IFN's Faith Communities Forum brings together national faith community bodies in IFN membership for discussion of issues of common concern. https://www.interfaith.org.uk/about/faith-communities-forum At its most recent meeting on 14 July the Agenda included: the impacts of recent Government changes; the Independent Faith Engagement Review, with a presentation from Government Faith Engagement Adviser Colin Bloom who led on this; Security of Places of Worship - the resource of NaCTSO, with a presentation from the Head of Business Engagement at the National Counter Terrorism Security Office; Inter faith engagement of faith communities; Issues of interest and concern; and a number of IFN matters.
Each year IFN convenes a meeting for IFN with the inter faith linking bodies in the devolved nations – Interfaith Scotland, the Inter Faith Council for Wales/Cyngor Rhyngffydd Cymru and the Northern Ireland Inter Faith Forum. The most recent meeting took place on 13 June. On the Agenda were: Updates on the work of each of the four bodies; Current Issues of particular interest and concern; Inter Faith Week and Scottish Interfaith Week; National inter faith linking bodies and comms; and IFN Matters.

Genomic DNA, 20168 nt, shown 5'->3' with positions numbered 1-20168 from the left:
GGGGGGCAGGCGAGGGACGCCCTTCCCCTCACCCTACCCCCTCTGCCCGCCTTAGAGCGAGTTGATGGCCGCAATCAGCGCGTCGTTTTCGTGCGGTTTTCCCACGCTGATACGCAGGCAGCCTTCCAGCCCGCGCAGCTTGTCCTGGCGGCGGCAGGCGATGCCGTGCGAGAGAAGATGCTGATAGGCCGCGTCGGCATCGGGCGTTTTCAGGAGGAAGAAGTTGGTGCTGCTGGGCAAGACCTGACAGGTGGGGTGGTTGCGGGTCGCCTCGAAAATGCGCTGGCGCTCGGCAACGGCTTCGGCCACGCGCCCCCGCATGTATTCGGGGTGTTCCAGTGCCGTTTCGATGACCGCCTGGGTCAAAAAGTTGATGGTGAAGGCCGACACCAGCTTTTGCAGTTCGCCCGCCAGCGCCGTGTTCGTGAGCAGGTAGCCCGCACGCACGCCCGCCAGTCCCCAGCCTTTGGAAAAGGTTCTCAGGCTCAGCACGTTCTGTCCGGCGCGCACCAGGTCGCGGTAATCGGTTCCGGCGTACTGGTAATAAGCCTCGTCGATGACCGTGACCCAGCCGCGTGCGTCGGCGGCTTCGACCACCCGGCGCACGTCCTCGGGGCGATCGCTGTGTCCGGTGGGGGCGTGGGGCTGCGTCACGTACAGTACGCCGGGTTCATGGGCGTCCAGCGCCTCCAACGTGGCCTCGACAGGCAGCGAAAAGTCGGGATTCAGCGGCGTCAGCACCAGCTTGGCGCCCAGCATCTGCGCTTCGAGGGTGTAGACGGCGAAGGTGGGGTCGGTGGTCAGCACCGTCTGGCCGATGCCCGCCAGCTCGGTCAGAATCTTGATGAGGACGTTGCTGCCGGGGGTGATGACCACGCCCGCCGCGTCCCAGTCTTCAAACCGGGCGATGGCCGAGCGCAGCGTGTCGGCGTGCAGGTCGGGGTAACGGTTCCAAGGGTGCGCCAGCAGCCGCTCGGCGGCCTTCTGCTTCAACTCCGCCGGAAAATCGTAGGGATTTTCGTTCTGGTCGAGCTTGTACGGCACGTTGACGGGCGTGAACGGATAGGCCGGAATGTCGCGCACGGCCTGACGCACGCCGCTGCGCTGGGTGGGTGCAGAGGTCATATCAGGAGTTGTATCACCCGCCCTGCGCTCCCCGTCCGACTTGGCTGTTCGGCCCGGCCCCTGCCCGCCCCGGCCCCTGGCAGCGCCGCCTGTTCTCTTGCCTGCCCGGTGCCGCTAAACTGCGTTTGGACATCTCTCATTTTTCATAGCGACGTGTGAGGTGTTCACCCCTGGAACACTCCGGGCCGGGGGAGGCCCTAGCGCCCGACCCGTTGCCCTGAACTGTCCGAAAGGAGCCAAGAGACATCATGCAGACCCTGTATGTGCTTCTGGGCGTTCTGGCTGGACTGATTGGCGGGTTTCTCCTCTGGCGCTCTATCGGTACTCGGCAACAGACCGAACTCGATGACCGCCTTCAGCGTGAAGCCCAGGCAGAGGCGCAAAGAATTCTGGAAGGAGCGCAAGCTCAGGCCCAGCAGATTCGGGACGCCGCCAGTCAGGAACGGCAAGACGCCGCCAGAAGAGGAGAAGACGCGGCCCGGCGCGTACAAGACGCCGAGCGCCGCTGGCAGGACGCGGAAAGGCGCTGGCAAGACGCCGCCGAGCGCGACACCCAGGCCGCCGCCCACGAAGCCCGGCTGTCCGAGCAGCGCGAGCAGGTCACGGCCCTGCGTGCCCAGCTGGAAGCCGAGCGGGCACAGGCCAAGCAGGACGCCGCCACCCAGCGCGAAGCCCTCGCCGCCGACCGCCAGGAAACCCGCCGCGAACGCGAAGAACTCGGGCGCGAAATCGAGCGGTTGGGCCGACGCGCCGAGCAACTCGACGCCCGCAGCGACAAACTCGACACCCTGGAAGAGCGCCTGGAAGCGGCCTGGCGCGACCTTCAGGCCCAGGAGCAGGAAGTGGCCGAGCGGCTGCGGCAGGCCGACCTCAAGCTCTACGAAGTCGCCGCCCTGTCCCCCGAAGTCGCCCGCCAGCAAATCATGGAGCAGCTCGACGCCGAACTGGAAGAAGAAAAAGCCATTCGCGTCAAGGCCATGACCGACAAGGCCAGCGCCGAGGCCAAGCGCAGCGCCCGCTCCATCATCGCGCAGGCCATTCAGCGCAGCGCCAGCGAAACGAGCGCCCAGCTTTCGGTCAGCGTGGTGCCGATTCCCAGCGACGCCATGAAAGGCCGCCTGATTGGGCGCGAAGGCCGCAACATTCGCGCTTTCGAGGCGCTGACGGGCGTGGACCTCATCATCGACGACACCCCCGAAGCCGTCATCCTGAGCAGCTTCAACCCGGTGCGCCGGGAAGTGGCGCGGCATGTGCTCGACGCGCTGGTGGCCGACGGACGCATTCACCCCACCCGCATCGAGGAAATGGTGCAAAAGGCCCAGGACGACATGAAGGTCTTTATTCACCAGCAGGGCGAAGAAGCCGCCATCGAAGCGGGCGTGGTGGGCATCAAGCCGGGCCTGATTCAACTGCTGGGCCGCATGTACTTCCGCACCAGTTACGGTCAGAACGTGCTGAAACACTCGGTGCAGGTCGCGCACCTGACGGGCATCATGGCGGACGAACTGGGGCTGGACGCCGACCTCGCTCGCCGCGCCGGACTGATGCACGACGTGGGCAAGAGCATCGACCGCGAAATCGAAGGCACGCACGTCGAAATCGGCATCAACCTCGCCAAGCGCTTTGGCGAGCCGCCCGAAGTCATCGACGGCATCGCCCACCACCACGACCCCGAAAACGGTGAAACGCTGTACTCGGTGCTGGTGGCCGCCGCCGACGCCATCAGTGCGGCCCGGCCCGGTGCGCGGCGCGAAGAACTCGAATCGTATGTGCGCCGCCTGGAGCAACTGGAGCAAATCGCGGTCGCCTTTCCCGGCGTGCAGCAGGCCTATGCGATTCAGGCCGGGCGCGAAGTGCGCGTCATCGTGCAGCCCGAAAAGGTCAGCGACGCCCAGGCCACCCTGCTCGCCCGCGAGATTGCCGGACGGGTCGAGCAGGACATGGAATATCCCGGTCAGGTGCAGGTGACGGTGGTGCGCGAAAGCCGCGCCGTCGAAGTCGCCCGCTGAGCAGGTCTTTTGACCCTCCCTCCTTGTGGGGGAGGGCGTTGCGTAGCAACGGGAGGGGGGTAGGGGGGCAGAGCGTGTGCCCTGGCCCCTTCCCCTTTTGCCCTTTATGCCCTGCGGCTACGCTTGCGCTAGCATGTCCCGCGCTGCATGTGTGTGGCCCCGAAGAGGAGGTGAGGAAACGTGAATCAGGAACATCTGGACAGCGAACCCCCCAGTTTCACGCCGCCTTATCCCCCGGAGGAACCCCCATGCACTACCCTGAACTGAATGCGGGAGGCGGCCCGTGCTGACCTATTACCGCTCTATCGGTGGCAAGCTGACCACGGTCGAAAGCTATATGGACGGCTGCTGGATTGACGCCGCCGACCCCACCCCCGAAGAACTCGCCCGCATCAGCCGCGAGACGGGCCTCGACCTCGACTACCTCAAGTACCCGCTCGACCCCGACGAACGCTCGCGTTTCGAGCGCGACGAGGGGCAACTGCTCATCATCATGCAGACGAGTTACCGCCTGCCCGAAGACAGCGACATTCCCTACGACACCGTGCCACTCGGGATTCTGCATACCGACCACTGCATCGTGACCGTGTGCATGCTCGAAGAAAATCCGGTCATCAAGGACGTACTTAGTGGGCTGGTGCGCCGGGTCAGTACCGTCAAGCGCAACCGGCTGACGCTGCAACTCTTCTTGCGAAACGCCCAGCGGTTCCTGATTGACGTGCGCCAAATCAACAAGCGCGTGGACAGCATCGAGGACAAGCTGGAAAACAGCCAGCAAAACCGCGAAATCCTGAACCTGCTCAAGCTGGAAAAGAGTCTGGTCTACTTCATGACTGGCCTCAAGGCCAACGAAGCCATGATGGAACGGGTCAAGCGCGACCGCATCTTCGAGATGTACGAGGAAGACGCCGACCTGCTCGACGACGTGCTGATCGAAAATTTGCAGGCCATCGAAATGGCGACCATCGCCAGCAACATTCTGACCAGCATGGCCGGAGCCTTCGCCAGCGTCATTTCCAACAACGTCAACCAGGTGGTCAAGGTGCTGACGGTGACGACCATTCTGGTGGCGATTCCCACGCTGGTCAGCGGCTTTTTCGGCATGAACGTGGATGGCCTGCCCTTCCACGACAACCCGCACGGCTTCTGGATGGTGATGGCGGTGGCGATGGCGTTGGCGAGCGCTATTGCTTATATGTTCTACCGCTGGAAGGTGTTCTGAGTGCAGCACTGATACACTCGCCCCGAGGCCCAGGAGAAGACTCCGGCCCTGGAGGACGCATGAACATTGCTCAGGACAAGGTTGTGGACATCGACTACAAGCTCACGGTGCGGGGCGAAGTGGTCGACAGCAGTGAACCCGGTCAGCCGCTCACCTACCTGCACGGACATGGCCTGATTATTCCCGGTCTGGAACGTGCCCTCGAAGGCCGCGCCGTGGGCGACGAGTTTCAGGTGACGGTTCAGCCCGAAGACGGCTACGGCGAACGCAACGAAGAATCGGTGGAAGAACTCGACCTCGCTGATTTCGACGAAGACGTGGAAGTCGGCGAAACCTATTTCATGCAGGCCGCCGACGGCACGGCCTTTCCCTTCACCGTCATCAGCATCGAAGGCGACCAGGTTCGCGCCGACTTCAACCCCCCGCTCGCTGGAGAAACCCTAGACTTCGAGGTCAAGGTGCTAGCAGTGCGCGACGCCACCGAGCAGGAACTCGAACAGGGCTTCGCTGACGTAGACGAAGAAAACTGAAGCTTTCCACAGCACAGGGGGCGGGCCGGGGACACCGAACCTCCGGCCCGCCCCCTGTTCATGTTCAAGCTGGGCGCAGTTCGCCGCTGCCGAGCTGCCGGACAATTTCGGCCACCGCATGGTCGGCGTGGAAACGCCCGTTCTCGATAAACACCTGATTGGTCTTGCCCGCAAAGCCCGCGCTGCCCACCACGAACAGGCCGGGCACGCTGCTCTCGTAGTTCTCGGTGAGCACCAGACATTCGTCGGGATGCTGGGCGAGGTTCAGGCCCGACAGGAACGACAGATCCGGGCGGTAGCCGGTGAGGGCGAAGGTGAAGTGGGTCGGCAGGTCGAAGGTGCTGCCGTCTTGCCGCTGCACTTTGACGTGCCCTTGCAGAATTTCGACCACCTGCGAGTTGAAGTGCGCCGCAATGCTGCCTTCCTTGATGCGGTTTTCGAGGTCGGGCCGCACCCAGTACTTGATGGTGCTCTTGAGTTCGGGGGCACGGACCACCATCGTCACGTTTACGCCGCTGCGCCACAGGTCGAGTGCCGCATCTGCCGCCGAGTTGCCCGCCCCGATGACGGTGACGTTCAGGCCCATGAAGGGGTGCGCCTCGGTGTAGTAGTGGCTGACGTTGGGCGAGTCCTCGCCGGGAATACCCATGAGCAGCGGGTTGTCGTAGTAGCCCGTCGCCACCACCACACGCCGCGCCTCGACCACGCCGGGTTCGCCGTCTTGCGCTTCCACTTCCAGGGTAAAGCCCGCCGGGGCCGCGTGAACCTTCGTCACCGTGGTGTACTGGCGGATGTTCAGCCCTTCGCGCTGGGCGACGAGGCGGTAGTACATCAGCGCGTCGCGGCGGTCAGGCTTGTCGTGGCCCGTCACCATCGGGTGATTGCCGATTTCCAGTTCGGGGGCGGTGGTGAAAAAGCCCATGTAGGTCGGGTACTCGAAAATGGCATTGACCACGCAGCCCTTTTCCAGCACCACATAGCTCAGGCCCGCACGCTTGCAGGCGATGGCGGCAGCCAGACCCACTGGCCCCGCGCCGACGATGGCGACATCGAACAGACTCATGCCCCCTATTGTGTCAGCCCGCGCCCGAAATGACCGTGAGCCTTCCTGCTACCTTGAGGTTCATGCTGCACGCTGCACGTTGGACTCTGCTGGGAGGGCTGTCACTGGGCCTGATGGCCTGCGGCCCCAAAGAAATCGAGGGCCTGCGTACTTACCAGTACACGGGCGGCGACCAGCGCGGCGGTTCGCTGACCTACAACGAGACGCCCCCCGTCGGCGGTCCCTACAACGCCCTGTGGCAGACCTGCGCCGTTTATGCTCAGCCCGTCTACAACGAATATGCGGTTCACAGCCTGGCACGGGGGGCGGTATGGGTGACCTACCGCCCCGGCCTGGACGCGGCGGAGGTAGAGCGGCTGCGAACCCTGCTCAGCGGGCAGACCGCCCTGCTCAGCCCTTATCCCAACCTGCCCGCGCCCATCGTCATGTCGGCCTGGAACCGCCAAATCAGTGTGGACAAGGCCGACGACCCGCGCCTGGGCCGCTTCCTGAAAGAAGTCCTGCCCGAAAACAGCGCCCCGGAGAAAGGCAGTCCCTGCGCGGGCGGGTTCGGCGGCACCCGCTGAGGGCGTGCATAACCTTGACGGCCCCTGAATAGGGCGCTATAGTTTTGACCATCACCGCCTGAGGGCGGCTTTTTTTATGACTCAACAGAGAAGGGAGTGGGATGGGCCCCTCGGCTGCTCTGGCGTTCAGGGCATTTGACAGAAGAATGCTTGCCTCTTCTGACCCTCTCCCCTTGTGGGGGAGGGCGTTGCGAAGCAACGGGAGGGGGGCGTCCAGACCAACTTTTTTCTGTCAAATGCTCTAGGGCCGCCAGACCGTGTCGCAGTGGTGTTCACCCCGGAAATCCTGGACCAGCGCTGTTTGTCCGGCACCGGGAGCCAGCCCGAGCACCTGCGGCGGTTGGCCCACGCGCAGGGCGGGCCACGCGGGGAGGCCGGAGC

IFN holds meetings for local inter faith groups to share news and good practice and learn from each other’s work to strengthen their own and benefit their local areas. Some are for groups from across the UK. Others are for groups within a particular region or a county. They provide an opportunity for sharing of news or programmes and projects being run by each group, including opportunities and challenges. Minutes of previous link meetings can be found at https://www.interfaith.org.uk/about/local-inter-faith-linking.
The most recent meeting was held on 27 June for local inter faith organisations in South West of England. On the Agenda were: Round table sharing of news, information and ideas (including plans for Inter faith Week); and Discussion of issues of common interest and concern, including particular issues that emerged in the earlier discussion and tackling and reporting hate crime.
Summer is a time when members of local faith communities often come together to relax and enjoy picnics, sports, and other social events.
The Platinum Jubilee and Thank You Day